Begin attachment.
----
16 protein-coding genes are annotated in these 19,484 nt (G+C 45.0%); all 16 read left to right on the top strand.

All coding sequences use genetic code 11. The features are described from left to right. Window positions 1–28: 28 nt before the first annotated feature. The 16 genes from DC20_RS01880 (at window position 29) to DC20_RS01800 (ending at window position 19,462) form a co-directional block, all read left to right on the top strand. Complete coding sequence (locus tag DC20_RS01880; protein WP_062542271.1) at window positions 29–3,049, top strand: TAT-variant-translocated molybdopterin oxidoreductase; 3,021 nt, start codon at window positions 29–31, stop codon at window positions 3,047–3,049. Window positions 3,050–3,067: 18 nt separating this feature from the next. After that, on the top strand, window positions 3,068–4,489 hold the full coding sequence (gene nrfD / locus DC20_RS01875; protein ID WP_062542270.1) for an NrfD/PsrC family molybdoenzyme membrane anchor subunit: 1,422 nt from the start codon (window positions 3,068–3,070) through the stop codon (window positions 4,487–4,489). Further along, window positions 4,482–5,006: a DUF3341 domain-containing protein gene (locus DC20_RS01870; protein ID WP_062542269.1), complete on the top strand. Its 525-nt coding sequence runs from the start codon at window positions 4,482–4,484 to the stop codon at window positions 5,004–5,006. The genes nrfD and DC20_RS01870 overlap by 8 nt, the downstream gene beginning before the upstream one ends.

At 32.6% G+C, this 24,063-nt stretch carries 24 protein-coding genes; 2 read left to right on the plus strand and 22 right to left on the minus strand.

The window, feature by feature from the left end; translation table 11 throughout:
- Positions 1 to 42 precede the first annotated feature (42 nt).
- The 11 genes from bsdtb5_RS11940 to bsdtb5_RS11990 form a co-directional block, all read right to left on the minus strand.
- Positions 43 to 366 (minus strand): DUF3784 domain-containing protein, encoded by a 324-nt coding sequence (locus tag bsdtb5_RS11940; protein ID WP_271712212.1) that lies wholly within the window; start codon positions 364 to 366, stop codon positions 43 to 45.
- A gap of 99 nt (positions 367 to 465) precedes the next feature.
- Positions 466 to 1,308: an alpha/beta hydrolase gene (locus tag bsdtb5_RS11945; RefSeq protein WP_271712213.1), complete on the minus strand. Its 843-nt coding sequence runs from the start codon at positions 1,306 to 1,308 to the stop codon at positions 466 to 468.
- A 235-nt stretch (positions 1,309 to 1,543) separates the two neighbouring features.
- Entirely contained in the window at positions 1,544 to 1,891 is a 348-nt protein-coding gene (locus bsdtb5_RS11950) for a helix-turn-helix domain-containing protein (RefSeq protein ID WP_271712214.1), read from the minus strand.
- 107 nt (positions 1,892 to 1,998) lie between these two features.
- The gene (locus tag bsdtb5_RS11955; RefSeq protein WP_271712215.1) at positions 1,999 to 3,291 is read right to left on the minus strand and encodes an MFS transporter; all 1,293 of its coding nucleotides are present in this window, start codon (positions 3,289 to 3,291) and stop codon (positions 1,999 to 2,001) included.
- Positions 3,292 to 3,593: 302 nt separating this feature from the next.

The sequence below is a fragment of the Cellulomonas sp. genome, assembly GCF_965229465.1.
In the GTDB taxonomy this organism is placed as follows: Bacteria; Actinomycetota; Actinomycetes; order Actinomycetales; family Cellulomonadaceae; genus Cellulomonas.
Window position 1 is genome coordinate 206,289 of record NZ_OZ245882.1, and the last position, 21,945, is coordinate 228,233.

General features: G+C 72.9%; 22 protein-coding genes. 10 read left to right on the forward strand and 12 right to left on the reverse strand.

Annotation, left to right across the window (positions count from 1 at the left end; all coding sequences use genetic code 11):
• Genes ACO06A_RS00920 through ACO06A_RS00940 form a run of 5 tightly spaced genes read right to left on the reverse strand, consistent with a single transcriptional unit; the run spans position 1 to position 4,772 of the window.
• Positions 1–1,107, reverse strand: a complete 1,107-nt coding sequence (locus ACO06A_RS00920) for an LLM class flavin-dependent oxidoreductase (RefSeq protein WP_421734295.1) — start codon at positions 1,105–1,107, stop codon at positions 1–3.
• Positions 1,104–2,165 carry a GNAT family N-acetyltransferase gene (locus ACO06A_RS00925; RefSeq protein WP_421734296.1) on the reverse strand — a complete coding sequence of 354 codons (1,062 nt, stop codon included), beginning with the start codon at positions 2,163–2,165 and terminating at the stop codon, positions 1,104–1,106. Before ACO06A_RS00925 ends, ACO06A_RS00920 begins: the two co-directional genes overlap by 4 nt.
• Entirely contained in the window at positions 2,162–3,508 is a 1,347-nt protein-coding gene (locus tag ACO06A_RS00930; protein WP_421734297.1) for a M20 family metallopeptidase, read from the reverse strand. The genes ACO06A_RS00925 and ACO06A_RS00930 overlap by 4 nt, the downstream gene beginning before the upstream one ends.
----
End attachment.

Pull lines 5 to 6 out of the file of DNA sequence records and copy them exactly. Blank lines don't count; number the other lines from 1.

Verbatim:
- Positions 1 to 42 precede the first annotated feature (42 nt).
- The 11 genes from bsdtb5_RS11940 to bsdtb5_RS11990 form a co-directional block, all read right to left on the minus strand.